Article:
In some threads there’s a talk about levitation. Just sharing my experience.
About 25 years ago a friend brought me to see an old bhikkhu who lived in a temple. His parents were longterm supporters of this temple and the old bhikkhu.
The bhikkhu was living alone in a small hut which located about 400 m towards the forest away from the hustle and bustle of the main temple. This is not a forest monastery, but a village temple, and the monks at the temple don’t follow Vinaya. Therefore, I didn't have much faith even in this old bhikkhu, and I wasn’t prepared for what I’m about to witness. But my friend said, "he is different, you'll see."
When we reached the hut around nine in the morning he was meditating outside while sunbathing. This bhikkhu had a serene demeanour written all over his face. Hearing our footsteps he opened the eyes and without showing any unhappiness for being disturbed - perhaps not disturbed - greeted us with a moderate friendly smile.
We offered him food for his only meal for the day, and informed him that in the afternoon we wish to talk about some Dhamma and about becoming bhikkhus, to which he agreed happily.
When we returned in the afternoon the old bhikkhu invited us to join his afternoon meditation. The bhikkhu sat cross-legged on a thin coconut husk mat on his multipurpose bed which is the only furniture in the hut. The bed is a long one, and he kept a couple of Nikayas (Sutta books) on one side. We sat on the floor to his left.
After about thirty minutes of meditation I opened my eyes and there this old bhikkhu’s body, already about one foot above the bed, very slowly moving towards the roof while retaining the cross-legged posture intact. After reaching almost closer to the roof then the body descended back to the bed in the same slow pace. I grab my friend’s hand to break his meditation so that he can witness the levitation. The up and down cycle happened couple of times, and we called the old bhikkhu but he didn’t respond, so it seemed he didn’t hear. After about one hour from the last cycle, the bhikkhu opened his eyes ending the meditation and smiled to us in the usual way.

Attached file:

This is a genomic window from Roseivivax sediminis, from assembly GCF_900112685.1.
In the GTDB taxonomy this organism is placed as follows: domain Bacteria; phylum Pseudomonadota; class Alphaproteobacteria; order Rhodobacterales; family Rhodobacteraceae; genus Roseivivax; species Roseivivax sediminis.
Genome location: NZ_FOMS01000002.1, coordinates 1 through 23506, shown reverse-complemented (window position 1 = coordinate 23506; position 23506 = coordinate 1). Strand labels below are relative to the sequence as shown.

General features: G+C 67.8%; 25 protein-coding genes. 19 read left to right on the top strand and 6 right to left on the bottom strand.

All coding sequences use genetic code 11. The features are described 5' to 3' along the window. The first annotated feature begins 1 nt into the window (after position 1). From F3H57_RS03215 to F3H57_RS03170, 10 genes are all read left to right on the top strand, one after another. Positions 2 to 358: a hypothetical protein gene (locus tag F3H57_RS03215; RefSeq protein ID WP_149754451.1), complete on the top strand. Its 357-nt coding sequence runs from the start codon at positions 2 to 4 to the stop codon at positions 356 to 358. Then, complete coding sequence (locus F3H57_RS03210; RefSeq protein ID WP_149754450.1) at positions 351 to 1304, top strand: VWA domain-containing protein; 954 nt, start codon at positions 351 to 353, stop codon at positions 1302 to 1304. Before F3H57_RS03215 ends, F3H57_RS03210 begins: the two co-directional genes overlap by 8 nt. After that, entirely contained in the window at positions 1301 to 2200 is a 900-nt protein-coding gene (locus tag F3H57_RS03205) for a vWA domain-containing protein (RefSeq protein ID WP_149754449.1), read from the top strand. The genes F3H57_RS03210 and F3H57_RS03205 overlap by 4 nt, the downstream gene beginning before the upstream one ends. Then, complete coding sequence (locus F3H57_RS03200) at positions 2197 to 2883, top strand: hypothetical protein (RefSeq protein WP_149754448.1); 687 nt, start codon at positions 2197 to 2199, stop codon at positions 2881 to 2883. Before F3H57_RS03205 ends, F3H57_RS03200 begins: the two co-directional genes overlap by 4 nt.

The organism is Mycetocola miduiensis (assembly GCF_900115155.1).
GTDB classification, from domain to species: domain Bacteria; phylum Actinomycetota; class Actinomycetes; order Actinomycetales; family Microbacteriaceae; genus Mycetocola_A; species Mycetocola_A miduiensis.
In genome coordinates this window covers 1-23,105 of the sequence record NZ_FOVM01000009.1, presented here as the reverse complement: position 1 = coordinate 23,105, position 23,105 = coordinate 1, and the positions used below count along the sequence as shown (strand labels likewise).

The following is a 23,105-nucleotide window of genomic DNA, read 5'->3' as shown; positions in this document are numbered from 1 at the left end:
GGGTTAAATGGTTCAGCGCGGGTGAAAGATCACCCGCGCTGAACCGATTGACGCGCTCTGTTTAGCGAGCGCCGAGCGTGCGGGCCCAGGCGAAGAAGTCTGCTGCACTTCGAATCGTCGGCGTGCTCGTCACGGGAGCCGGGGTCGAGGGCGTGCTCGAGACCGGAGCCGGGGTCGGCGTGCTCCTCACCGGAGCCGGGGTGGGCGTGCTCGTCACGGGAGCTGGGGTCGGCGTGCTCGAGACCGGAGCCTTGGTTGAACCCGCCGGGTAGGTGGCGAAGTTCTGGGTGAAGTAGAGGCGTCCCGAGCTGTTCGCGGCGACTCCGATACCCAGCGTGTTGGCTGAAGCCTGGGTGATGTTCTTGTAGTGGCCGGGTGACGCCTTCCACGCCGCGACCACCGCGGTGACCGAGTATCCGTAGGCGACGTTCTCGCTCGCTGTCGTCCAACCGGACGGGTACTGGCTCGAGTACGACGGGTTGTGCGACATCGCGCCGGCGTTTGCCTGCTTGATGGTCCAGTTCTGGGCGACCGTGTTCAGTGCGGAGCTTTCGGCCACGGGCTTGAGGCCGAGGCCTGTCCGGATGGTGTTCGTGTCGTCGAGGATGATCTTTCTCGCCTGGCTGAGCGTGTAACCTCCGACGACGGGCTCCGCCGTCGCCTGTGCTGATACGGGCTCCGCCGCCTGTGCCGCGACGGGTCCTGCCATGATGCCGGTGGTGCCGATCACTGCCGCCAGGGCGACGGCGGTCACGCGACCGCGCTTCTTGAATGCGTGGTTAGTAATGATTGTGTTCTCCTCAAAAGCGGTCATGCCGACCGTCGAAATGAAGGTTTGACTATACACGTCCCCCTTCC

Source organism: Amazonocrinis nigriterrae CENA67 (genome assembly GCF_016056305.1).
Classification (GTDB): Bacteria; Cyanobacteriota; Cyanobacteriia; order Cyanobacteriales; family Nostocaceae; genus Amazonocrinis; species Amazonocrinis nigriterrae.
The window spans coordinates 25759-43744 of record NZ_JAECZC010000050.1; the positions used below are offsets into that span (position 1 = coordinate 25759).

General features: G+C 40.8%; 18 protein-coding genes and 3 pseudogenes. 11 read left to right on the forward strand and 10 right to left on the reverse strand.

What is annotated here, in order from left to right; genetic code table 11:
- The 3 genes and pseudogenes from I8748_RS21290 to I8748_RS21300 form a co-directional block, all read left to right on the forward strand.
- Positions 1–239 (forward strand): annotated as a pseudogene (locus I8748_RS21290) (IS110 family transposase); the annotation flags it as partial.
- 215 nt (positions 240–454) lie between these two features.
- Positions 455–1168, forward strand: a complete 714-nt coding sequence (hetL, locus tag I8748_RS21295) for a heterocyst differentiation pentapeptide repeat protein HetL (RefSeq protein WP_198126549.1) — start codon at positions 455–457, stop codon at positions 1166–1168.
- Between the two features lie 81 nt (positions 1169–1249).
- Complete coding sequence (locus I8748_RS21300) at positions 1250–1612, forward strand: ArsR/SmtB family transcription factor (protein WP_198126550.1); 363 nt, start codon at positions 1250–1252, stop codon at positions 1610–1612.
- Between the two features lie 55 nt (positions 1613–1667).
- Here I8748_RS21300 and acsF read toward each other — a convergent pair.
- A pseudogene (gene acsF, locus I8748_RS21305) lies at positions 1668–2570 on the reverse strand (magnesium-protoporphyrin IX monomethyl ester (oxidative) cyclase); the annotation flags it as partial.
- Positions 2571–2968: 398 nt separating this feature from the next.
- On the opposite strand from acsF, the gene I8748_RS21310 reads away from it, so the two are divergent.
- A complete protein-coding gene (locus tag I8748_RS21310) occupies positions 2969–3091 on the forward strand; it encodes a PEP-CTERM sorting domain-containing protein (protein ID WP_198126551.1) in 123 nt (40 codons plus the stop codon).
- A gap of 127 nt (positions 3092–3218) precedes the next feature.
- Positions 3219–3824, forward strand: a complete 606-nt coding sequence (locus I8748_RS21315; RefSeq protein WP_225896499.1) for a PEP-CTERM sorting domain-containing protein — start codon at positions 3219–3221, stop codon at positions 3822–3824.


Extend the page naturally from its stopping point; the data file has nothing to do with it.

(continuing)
My friend said, he spoke with the bhikkhu several times but never invited to meditate so this is the first time he witnessed a levitation. Since we were not sure whether the bhikkhu purposely levitated to inspire us or it was just a natural outcome of his meditation, we didn’t directly ask him about it. And according to bhikkhu rules, they can’t tell non-bhikkhus about their meditative attainments. We spend about two more hours talking about Dhamma, and I asked about levitation in general, to which he quoted several Suttas and said, “after emerging from the jhana, a yogi can do it, as any other super normal powers.”
The old bhikkhu was about 80 years old then. He had handed over the temple to his students and moved to the hut in 50s. He said, “these days monks learn and preach Dhamma but don’t follow, they becoming too socialised, and have no respect for Vinaya, so I thought to move away from all those.” I asked him why not moving to a monastery, he said, “in a temple nobody expects for a yogi, this way I can stay secluded without attracting people who will trouble me for their merry-making. Only my old students know I’m meditating, others think I’m just enjoying the retirement.” “Not like in ancient times, now we have Buddha’s words in books, but only a few interested in meditation, not even my students meditate or ask my advice. If someone has a kamma to become a yogi, it’ll bring him to the right conditions,” was his reply when asked the why not becoming a meditation guru.
The old bhikkhu passed away after couple of moths from our visit.
I asked about this levitation from late Ven. Ananda Maitreya (Bhikkhu Bodhi’s teacher). According to him this up and down levitation is natural for those who get subtle but not yet reached the very stable deep jhanas in anapanasati (breath meditation), and it’s not a post-jhana psychic power. Ven. Ananda Maitreya said he saw this with his first student (I think in 30s).
Personally, witnessing this levitation was very inspiring, but more inspiring was the old bhikkhu’s simple life, and wise words. As the Buddha mentioned what matters is the insight, not the supernatural powers.
“Buddha taught us all that needed for Nibbana, never stray away from his words,” was his final advice to me.
Hope this inspires some of you!
Edit: Ven. Ananda Maitreya said that the old bhikkhu was unaware of his levitation.
Last edited by ArkA
on Fri May 16, 2014 4:20 pm, edited 2 times in total.
I'll restart my yearlong meditation retreat on 15th June 2014, hence will not be here.
"Bhikkhus, there are these three things that shine when exposed, not when concealed. What three? (1) The moon. (2) The sun. (3) The Dhamma and discipline proclaimed by the Tathagata."
- Anguttara Nikaya, 3.131, Paticchanna Sutta
"Silence is the language of God; all else is poor translation."